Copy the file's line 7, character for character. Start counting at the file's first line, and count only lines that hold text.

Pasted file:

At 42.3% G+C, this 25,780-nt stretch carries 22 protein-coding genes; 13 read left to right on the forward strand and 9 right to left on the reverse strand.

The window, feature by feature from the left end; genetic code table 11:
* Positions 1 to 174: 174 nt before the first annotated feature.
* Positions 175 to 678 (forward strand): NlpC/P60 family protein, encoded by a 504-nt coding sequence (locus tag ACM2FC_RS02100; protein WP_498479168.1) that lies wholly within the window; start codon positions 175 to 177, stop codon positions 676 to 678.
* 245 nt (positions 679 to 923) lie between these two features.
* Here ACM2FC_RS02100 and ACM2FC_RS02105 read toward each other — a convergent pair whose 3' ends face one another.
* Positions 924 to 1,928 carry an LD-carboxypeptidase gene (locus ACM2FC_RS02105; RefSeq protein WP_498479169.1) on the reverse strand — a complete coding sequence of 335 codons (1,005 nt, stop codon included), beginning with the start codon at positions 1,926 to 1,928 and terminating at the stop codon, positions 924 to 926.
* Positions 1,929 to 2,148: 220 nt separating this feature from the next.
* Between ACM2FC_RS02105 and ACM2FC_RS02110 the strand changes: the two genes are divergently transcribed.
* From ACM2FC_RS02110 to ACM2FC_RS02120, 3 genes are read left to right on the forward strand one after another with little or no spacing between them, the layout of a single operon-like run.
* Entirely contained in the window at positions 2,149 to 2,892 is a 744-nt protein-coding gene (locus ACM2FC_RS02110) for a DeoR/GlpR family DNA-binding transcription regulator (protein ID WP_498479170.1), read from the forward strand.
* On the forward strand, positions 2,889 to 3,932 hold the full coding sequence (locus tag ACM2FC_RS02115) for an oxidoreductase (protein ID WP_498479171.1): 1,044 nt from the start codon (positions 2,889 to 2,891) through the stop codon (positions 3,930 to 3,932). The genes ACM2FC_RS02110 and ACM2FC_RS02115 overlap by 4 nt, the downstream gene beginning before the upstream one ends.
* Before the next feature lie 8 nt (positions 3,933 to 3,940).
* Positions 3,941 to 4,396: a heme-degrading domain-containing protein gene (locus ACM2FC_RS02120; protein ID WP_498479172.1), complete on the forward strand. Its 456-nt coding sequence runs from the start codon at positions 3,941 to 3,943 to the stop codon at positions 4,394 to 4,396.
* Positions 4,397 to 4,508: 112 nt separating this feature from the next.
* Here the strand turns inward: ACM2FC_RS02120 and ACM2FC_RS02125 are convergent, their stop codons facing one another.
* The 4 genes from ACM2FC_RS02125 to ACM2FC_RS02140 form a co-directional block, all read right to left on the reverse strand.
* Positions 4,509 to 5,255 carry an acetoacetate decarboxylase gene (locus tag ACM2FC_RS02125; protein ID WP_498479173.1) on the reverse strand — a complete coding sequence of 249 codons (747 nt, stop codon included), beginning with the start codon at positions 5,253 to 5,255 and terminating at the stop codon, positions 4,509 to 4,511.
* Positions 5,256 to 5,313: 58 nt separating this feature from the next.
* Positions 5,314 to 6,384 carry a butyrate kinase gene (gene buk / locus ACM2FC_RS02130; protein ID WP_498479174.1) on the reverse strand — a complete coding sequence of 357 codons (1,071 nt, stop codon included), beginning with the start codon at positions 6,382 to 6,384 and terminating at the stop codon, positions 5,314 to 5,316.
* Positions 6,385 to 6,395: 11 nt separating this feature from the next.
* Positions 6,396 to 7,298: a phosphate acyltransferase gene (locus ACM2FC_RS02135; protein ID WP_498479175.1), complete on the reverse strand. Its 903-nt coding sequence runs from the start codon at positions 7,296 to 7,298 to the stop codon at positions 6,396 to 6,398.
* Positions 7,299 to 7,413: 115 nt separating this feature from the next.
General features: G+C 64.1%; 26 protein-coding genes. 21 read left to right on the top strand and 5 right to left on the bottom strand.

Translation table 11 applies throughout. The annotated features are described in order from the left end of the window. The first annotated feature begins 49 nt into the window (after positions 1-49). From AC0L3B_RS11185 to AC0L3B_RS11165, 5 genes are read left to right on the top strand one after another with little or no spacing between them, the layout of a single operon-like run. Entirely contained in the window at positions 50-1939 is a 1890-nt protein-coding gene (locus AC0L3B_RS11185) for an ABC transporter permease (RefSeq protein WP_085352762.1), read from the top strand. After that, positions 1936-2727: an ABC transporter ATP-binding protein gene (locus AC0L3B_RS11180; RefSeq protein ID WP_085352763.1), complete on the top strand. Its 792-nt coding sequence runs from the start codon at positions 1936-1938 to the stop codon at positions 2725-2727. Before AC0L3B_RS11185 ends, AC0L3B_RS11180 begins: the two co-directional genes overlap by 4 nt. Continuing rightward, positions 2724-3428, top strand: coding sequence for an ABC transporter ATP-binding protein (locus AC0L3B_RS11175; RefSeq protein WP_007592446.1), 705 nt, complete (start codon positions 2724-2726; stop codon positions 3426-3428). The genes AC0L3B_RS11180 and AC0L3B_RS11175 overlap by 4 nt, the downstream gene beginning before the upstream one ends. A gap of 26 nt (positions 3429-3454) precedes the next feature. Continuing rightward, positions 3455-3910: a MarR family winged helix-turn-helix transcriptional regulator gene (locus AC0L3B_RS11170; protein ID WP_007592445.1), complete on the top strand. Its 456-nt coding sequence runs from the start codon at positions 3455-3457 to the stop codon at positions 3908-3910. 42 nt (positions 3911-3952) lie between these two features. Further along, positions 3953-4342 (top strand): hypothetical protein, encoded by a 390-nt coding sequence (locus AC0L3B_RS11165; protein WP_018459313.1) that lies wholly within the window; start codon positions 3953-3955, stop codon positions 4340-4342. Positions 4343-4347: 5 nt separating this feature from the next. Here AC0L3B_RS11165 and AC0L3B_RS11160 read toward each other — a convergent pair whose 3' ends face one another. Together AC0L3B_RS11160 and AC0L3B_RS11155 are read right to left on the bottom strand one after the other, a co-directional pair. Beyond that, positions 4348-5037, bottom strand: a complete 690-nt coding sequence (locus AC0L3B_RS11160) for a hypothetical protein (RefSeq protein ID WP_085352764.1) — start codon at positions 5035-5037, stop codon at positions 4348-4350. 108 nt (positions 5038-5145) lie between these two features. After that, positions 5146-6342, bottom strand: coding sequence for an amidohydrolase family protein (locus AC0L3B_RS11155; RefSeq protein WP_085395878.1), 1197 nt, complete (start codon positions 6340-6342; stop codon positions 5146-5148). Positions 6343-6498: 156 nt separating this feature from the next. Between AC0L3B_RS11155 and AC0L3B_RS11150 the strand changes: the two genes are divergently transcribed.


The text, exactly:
* Positions 924 to 1,928 carry an LD-carboxypeptidase gene (locus ACM2FC_RS02105; RefSeq protein WP_498479169.1) on the reverse strand — a complete coding sequence of 335 codons (1,005 nt, stop codon included), beginning with the start codon at positions 1,926 to 1,928 and terminating at the stop codon, positions 924 to 926.